Although we aren’t getting to continue Master Chief’s journey until Halo 5 releases in 2015, there is still plenty for Halo fans to look forward to later this year. Halo: The Master Chief Collection is not only 343 Industries ambitious follow-up to their work on Halo: Anniversary, but it’s also one incredible deal.
For those who don’t know, The Collection includes all four mainline Halo games (i.e. those starring Master Chief) on a single disc, preserved to play exactly as they did when each game first released. What’s more, Halo 1 and 2 are packaged as Anniversary Editions on the disc, with greatly improved visuals built on top of those two games’ existing engines.
At Comic-Con 2014, we got a chance to see more of Halo: The Master Chief Collection in order to get a better idea as to how this comprehensive offering will work. We didn’t get too much in the way of new information, but we can definitively say that Halo fans will want to keep an eye on this game later this fall.
Most of the presentation we saw was focused on Halo 2, and how 343i has added a second visual layer on top of the game’s existing engine. So while Halo 2: Anniversary might play like Halo 2 it looks like a highly polished version of it.
However, as with Halo 1: Anniversary, players can switch back to the game’s original visuals with the press of a button. And thanks to the power of the Xbox One, that transition is instantaneous — no waiting for a fade to black like with the first Anniversary.
On top of that, 343 is working with Blur Studios (the guys behind some of the best CGI trailers in the business) to create new cut scenes for Halo 2. That way, those players who are new to the fold can jump into Halo 2 and treat it as a completely next-gen experience.
The presentation also touched briefly on Halo 2‘s new terminals, which will tease some story elements for Halo 5: Guardians. The Arbiter seems to play a large part in the proceedings, but it’s unclear yet how exactly the two games will connect.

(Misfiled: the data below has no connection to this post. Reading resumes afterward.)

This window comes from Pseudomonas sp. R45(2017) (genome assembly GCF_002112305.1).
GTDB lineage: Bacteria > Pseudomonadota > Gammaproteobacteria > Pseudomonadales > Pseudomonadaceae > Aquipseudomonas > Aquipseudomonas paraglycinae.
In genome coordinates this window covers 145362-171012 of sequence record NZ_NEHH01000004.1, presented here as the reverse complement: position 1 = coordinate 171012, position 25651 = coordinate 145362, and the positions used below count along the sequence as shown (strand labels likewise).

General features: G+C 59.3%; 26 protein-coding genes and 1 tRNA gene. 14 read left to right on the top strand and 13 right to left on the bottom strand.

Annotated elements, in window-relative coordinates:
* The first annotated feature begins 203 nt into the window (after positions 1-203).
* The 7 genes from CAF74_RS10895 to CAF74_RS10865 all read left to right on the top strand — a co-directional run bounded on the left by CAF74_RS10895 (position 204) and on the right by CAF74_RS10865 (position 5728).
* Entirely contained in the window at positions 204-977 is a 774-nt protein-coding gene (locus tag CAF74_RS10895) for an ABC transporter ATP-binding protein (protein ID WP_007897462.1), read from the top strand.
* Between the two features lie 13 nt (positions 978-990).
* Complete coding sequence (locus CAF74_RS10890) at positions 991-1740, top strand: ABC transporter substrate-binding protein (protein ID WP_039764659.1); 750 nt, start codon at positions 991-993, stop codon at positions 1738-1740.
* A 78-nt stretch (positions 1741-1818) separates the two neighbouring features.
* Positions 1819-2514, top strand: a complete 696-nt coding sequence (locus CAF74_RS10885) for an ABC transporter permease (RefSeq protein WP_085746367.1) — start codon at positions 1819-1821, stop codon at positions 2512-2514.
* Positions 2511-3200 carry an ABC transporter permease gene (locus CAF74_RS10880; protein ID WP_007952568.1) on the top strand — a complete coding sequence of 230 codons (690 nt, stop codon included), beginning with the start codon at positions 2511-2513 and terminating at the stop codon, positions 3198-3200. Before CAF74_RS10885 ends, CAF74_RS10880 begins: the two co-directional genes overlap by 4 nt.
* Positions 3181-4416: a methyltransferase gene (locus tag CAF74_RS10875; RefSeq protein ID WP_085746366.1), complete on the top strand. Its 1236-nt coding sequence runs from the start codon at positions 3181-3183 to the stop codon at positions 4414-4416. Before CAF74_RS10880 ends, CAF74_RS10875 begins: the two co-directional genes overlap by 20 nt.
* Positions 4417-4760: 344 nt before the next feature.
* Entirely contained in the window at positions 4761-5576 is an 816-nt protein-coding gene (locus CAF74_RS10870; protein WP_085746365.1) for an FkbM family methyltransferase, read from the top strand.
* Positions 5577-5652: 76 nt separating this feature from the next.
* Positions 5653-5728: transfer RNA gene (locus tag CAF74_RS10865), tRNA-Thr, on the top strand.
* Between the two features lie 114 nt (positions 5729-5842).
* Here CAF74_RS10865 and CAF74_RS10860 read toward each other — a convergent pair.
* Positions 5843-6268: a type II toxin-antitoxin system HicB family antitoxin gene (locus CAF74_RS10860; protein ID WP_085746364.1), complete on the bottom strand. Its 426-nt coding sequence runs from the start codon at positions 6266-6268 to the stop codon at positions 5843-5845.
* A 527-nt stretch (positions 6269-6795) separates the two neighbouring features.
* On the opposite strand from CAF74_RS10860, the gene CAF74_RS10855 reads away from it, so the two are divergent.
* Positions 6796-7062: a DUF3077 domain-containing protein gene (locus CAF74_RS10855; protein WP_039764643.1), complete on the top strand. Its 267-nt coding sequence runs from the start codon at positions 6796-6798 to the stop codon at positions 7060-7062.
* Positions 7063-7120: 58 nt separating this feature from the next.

Overall, it appears 343 has done a fine job updating Halo 2‘s visuals, while also keeping the core experience the same. And modern touches like CGI cut scenes and even story teases for Halo 5 will give players even greater incentive to play.
As a whole package, the single player content in The Collection gives players a ton of choices; there are specially curated play lists that repurpose individual or several games’ levels into unique experiences. For example, if players love the high intensity escapes of Halo, the ‘Final Four’ playlist lets them play each games’ last level one after the other. As of right now, however, players will not be able to create their own playlists, but 343 does say they will take gamer feedback into account when creating new ones.
On the multiplayer side, Halo: The Master Chief Collection is a fans’ dream. Everything players could want has made its way over — every mode and every map, playing exactly how they did on their day of release. There’s also six revamped versions of classic Halo 2 maps packaged into The Collection, but 343 has yet to reveal more than Ascension and Coagulation. Fans should expect to hear more about new maps as Comic-Con goes on and at GamesCom, though.
There’s still more to learn about Halo: The Master Chief Collection, but this early glance at the game shows that 343 Industries knew when to tweak and when to keep things as is. Creating a unified user interface, offering curated playlists, and peppering new story content should make The Collection feel new, but make no mistake hardcore fans should have no problem picking up a controller and getting back into their groove.
What most intrigues you about Halo: The Master Chief Collection? Have any questions? Feel free to ask in the comments below.
Halo: The Master Chief Collection releases November 11, 2014 for Xbox One. No PC Release is planned…yet.
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